Nehemiah was concerned about the physical state of his countrymen in Judah. We need to be concerned about the spiritual state of people, especially those who are lost in sin. Paul certainly was. “Brethren, my heart’s desire and prayer to God for Israel is that they may be saved. For I bear them witness that they have a zeal for God, but not according to knowledge. For they being ignorant of God’s righteousness, and seeking to establish their own righteousness, have not submitted to the righteousness of God” (Romans 10:1-3). We are always very concerned over friends or acquaintances who are being treated for cancer, or lose their homes in a fire, or are laid off from their jobs, and this is good because we are to love our neighbors as ourselves. But are we as concerned about their souls?
Nehemiah made the necessary preparations
As soon as Nehemiah understood the great need, he evidently decided that he wanted to do something about it. But what was the very first thing that he did? He prayed. “And I said: ‘I pray, Lord God of heaven, O great and awesome God, You who keep Your covenant and mercy with those who love You and observe Your commandments, please let Your ear be attentive and Your eyes open, that You may hear the prayer of Your servant which I pray before You now, day and night, for the children of Israel Your servants, and confess the sins of the children of Israel which we have sinned against You. Both my father’s house and I have sinned’” (Nehemiah 1:5-6). Before we ever undertake any endeavor for the Lord, we should always ask God’s help and blessings in prayer. “And whatever things you ask in prayer, believing, you will receive” (Matthew 21:22).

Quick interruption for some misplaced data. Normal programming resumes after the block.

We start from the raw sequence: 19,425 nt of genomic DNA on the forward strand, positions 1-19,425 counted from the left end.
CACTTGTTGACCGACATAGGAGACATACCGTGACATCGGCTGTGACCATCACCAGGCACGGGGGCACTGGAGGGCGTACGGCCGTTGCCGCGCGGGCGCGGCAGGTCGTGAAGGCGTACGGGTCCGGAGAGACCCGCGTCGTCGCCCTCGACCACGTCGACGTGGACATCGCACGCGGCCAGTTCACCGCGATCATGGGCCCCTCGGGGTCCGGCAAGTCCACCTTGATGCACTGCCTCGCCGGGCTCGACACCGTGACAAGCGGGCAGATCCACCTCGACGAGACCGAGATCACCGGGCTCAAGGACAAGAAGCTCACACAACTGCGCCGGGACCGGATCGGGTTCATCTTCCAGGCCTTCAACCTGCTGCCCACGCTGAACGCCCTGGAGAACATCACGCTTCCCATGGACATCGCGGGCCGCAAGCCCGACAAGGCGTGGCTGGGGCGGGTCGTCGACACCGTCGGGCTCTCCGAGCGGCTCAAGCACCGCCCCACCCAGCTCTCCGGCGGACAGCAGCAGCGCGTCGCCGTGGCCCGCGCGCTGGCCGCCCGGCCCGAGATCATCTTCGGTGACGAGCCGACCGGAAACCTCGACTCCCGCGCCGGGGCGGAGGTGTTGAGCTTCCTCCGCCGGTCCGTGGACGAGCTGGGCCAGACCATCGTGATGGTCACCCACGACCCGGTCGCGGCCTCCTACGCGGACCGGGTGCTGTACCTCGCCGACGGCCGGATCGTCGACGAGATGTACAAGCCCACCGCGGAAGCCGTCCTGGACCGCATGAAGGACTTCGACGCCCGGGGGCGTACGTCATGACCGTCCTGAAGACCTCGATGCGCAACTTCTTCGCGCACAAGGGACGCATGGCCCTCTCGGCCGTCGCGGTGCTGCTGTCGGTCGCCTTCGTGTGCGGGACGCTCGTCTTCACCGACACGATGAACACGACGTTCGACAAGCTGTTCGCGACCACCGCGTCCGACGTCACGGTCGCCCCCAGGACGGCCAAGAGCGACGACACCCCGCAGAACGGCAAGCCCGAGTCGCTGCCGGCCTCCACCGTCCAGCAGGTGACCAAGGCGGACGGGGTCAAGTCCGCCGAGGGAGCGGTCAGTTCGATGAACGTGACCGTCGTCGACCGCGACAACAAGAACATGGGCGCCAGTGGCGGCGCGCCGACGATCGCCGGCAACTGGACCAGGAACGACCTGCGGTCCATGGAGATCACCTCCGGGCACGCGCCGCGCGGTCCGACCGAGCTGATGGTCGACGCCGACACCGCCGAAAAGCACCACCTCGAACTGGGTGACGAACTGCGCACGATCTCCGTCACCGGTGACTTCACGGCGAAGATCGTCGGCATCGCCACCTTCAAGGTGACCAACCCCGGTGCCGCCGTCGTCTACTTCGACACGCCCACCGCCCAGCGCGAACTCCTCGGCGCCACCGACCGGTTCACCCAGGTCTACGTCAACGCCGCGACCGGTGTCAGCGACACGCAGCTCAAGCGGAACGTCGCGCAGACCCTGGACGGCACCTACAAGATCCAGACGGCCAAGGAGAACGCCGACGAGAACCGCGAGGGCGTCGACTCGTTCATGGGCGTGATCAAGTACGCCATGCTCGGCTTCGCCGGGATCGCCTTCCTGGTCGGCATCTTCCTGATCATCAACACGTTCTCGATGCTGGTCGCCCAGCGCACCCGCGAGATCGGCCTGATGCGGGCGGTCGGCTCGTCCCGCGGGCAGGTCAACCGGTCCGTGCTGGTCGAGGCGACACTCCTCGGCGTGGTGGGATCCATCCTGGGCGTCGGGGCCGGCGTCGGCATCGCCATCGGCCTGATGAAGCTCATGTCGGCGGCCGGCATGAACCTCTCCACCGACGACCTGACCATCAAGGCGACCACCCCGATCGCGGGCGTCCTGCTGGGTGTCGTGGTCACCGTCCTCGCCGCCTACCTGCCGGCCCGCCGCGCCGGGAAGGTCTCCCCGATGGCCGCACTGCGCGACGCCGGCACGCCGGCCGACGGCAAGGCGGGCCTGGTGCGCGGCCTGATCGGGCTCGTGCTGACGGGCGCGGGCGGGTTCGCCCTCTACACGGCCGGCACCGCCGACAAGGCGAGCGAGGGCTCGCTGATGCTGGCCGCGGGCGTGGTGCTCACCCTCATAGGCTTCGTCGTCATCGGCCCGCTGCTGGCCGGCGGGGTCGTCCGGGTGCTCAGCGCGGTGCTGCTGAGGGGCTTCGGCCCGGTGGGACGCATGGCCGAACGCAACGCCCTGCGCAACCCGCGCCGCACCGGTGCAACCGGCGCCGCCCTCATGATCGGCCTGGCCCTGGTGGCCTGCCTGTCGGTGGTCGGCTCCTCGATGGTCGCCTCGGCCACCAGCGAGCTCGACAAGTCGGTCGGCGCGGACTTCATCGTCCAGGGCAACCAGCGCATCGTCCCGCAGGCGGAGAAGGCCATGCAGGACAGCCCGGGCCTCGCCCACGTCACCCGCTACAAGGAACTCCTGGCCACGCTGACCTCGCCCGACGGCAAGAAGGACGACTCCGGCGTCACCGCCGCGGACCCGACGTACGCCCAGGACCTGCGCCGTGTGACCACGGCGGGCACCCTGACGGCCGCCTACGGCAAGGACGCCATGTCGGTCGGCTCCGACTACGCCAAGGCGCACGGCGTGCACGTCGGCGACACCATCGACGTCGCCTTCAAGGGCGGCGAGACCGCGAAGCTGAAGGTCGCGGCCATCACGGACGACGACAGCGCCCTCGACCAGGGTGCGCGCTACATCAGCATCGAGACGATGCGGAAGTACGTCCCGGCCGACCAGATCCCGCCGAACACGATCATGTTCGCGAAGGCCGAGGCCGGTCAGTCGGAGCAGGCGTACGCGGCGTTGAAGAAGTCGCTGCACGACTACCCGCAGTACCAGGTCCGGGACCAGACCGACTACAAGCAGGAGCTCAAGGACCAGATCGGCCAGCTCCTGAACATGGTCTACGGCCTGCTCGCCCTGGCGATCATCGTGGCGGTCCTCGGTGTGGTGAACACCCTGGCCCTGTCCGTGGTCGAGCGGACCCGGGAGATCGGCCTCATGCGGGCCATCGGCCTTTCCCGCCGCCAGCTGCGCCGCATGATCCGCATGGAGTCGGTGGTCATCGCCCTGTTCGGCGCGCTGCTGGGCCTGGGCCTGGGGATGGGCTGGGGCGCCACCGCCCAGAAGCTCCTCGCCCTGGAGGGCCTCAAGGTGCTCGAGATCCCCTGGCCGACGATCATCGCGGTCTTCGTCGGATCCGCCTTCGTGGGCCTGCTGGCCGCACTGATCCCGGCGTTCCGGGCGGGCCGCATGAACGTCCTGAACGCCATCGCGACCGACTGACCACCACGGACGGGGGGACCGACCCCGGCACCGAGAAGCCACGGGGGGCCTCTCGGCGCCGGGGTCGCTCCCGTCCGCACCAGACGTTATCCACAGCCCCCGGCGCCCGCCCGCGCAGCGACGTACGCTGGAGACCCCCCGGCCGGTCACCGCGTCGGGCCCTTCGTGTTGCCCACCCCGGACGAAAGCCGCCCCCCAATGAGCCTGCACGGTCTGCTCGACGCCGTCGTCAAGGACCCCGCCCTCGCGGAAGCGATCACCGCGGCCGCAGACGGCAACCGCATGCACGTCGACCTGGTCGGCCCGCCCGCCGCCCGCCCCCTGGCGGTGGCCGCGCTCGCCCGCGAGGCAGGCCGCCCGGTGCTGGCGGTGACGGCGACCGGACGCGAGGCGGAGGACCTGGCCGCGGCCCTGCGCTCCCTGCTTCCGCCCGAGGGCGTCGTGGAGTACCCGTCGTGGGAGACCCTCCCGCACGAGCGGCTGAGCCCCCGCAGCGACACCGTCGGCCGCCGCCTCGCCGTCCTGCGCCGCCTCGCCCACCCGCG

However, Nehemiah did not just pray. Nor did he merely sit around, wringing his hands and saying, “Woe is me.” He had the ability to do something about it, so he took personal responsibility to do what he could. Even as he came before the King to make his request, he was still praying in his mind. “Then the king said to me, ‘What do you request?’ So I prayed to the God of heaven. And I said to the king, If it pleases the king, and if your servant has found favor in your sight, I ask that you send me to Judah, to the city of my fathers’ tombs, that I may rebuild it’” (Nehemiah 2:4-5). We may not individually be able to do everything that needs to be done, but there is almost always something that each one of us can do. “Whatever your hand finds to do, do it with your might…” (Ecclesiastes 9:10).
Once Nehemiah decided that he needed to do something, he got busy. After receiving the King’s permission and assistance, he went directly to Jerusalem and, when he had settled in, immediately set to work to determine exactly what needed to be done. “Then I arose in the night, I and a few men with me; I told no one what my God had put in my heart to do at Jerusalem; nor was there any animal with me, except the one on which I rode. And I went out by night through the Valley Gate to the Serpent Well and the Refuse Gate, and viewed the walls of Jerusalem which were broken down and its gates which were burned with fire” (Nehemiah 2:12-13). Nehemiah understood that his work needed to be accomplished as quickly as possible. We also need to realize that whatever work the Lord has for us to do in this life, we have only a limited time to accomplish, so we must get busy. “I [we] must work the works of Him who sent Me while it is day; the night is coming when no one can work” (John 9:4).